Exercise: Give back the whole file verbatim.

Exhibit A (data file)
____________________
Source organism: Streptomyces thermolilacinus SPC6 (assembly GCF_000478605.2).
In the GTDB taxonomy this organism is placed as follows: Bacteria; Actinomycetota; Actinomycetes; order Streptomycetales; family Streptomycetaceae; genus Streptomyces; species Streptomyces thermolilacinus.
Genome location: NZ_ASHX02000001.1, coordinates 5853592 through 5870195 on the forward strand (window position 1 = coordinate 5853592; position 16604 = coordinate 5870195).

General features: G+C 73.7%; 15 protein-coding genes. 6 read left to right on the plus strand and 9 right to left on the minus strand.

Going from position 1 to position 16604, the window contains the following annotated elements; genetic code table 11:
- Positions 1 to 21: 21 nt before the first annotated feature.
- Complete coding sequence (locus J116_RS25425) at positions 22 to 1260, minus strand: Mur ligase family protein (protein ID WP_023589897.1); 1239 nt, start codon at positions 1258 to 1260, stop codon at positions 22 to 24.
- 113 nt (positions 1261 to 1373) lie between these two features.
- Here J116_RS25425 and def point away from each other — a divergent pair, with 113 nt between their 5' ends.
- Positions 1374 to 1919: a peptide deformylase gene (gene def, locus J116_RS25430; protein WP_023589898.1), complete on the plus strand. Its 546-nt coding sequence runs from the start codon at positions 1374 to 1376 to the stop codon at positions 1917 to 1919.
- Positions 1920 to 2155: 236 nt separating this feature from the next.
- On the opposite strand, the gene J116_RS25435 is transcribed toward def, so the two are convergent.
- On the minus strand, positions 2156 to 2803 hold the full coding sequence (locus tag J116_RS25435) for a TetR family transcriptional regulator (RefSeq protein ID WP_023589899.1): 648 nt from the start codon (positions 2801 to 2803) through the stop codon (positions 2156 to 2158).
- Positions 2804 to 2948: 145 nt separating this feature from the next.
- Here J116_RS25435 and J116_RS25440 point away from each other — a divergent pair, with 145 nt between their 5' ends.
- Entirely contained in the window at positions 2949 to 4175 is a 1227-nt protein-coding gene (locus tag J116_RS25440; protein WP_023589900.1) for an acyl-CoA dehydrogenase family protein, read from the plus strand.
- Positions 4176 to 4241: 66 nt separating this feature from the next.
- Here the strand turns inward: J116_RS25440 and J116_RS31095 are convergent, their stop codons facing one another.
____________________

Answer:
Source organism: Streptomyces thermolilacinus SPC6 (assembly GCF_000478605.2).
In the GTDB taxonomy this organism is placed as follows: Bacteria; Actinomycetota; Actinomycetes; order Streptomycetales; family Streptomycetaceae; genus Streptomyces; species Streptomyces thermolilacinus.
Genome location: NZ_ASHX02000001.1, coordinates 5853592 through 5870195 on the forward strand (window position 1 = coordinate 5853592; position 16604 = coordinate 5870195).

General features: G+C 73.7%; 15 protein-coding genes. 6 read left to right on the plus strand and 9 right to left on the minus strand.

Going from position 1 to position 16604, the window contains the following annotated elements; genetic code table 11:
- Positions 1 to 21: 21 nt before the first annotated feature.
- Complete coding sequence (locus J116_RS25425) at positions 22 to 1260, minus strand: Mur ligase family protein (protein ID WP_023589897.1); 1239 nt, start codon at positions 1258 to 1260, stop codon at positions 22 to 24.
- 113 nt (positions 1261 to 1373) lie between these two features.
- Here J116_RS25425 and def point away from each other — a divergent pair, with 113 nt between their 5' ends.
- Positions 1374 to 1919: a peptide deformylase gene (gene def, locus J116_RS25430; protein WP_023589898.1), complete on the plus strand. Its 546-nt coding sequence runs from the start codon at positions 1374 to 1376 to the stop codon at positions 1917 to 1919.
- Positions 1920 to 2155: 236 nt separating this feature from the next.
- On the opposite strand, the gene J116_RS25435 is transcribed toward def, so the two are convergent.
- On the minus strand, positions 2156 to 2803 hold the full coding sequence (locus tag J116_RS25435) for a TetR family transcriptional regulator (RefSeq protein ID WP_023589899.1): 648 nt from the start codon (positions 2801 to 2803) through the stop codon (positions 2156 to 2158).
- Positions 2804 to 2948: 145 nt separating this feature from the next.
- Here J116_RS25435 and J116_RS25440 point away from each other — a divergent pair, with 145 nt between their 5' ends.
- Entirely contained in the window at positions 2949 to 4175 is a 1227-nt protein-coding gene (locus tag J116_RS25440; protein WP_023589900.1) for an acyl-CoA dehydrogenase family protein, read from the plus strand.
- Positions 4176 to 4241: 66 nt separating this feature from the next.
- Here the strand turns inward: J116_RS25440 and J116_RS31095 are convergent, their stop codons facing one another.